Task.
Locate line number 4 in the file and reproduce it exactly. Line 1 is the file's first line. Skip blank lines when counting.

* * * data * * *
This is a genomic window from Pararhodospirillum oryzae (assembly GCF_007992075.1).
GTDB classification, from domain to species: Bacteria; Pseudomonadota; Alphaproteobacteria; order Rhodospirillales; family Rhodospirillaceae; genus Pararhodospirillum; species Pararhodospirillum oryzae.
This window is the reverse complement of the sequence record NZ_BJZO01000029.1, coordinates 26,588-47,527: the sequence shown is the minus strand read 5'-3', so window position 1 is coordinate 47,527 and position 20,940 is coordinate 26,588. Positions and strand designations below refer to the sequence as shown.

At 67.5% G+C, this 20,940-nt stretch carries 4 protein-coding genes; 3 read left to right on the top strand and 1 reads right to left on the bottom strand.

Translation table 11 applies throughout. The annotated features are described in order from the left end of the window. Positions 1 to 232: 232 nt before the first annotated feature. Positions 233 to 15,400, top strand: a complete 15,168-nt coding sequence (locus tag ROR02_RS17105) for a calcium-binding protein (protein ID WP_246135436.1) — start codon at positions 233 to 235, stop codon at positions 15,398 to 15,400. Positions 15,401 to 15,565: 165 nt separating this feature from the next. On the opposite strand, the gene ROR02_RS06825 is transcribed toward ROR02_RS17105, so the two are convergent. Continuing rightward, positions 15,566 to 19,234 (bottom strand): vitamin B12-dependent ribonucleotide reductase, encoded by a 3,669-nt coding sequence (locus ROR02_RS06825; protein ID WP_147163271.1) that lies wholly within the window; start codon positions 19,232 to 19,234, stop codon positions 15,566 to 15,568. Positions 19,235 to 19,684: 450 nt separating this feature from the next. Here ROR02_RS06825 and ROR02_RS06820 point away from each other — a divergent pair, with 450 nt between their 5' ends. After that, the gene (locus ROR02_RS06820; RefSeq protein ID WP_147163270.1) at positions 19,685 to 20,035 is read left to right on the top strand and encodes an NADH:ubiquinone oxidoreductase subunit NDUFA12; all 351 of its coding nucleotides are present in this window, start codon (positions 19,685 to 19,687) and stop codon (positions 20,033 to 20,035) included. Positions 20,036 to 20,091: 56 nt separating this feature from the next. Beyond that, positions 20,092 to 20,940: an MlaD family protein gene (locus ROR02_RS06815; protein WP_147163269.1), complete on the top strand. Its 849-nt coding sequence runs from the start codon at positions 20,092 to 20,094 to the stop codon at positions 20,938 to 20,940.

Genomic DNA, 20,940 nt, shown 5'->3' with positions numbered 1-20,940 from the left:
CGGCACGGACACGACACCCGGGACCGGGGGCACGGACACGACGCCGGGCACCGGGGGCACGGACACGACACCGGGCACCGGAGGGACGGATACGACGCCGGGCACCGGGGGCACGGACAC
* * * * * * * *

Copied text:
At 67.5% G+C, this 20,940-nt stretch carries 4 protein-coding genes; 3 read left to right on the top strand and 1 reads right to left on the bottom strand.